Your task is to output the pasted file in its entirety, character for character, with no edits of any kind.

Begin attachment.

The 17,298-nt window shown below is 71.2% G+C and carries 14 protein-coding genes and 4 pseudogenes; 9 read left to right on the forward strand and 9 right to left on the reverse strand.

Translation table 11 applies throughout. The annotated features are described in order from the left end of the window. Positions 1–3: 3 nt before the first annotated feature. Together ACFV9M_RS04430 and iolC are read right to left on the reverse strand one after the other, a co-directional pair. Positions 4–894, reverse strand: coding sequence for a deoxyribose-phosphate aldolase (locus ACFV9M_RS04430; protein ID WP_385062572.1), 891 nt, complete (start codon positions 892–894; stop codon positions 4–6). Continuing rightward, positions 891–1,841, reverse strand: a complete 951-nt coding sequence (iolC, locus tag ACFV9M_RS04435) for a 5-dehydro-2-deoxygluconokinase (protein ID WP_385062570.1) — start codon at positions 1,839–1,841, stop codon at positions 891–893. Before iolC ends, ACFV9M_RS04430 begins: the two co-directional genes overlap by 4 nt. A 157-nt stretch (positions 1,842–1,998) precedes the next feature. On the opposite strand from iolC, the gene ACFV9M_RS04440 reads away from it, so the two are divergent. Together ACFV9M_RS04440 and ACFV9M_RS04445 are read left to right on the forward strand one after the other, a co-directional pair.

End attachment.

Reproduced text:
The 17,298-nt window shown below is 71.2% G+C and carries 14 protein-coding genes and 4 pseudogenes; 9 read left to right on the forward strand and 9 right to left on the reverse strand.

Translation table 11 applies throughout. The annotated features are described in order from the left end of the window. Positions 1–3: 3 nt before the first annotated feature. Together ACFV9M_RS04430 and iolC are read right to left on the reverse strand one after the other, a co-directional pair. Positions 4–894, reverse strand: coding sequence for a deoxyribose-phosphate aldolase (locus ACFV9M_RS04430; protein ID WP_385062572.1), 891 nt, complete (start codon positions 892–894; stop codon positions 4–6). Continuing rightward, positions 891–1,841, reverse strand: a complete 951-nt coding sequence (iolC, locus tag ACFV9M_RS04435) for a 5-dehydro-2-deoxygluconokinase (protein ID WP_385062570.1) — start codon at positions 1,839–1,841, stop codon at positions 891–893. Before iolC ends, ACFV9M_RS04430 begins: the two co-directional genes overlap by 4 nt. A 157-nt stretch (positions 1,842–1,998) precedes the next feature. On the opposite strand from iolC, the gene ACFV9M_RS04440 reads away from it, so the two are divergent. Together ACFV9M_RS04440 and ACFV9M_RS04445 are read left to right on the forward strand one after the other, a co-directional pair.